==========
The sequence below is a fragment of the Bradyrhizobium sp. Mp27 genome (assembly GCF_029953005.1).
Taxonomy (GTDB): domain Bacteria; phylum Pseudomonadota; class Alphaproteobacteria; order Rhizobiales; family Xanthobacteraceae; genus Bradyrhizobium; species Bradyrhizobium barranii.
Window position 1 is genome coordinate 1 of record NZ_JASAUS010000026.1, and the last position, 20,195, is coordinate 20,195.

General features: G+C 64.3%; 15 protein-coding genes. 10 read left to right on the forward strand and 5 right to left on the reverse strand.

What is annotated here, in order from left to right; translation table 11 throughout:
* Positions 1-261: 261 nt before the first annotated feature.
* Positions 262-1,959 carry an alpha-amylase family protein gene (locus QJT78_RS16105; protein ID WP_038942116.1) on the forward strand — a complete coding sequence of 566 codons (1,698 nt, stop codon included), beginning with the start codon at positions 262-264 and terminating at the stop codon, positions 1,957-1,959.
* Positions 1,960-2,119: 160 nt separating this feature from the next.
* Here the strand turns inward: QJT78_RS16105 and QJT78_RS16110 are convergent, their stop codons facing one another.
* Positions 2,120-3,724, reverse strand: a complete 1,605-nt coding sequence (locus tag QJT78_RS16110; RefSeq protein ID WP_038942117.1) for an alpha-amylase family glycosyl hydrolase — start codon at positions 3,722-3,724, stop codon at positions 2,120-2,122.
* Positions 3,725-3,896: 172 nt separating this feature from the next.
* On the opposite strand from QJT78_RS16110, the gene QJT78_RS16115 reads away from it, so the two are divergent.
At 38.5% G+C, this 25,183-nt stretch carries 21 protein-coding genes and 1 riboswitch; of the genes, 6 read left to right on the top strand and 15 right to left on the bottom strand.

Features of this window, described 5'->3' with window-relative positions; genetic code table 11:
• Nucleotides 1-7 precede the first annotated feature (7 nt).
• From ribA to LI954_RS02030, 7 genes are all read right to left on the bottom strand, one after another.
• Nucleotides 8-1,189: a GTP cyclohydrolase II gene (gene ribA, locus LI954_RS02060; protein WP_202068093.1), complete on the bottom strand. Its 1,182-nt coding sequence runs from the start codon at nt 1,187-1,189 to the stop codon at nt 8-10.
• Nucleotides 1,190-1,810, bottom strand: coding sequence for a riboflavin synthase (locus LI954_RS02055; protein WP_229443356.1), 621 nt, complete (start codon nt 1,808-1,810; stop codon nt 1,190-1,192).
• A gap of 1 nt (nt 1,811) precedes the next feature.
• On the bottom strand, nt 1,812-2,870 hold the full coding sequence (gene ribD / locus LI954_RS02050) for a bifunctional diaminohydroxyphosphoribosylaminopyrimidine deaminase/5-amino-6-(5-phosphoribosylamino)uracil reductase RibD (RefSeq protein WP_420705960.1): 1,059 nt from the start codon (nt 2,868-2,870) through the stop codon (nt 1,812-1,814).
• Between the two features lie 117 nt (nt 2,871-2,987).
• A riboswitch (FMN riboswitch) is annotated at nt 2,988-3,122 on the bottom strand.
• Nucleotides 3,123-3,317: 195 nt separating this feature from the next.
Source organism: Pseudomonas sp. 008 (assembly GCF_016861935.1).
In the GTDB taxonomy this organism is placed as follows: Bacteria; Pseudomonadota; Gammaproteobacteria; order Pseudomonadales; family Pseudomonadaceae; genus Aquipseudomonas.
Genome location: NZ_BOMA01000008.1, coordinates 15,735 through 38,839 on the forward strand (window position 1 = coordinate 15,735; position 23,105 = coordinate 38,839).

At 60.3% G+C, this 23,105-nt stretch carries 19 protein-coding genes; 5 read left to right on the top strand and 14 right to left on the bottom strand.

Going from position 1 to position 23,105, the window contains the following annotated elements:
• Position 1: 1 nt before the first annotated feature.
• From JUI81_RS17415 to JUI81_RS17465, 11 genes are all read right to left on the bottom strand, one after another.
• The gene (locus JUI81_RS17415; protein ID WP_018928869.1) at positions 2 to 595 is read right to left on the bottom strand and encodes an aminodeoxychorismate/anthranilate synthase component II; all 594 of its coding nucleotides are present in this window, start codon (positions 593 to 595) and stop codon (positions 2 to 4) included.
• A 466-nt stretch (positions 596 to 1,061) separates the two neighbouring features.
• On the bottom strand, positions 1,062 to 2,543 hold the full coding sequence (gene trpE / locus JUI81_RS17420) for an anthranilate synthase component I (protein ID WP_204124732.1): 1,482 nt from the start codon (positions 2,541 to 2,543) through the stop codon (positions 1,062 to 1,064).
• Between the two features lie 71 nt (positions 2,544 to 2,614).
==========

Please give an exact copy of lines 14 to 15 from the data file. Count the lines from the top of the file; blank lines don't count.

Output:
Features of this window, described 5'->3' with window-relative positions; genetic code table 11:
• Nucleotides 1-7 precede the first annotated feature (7 nt).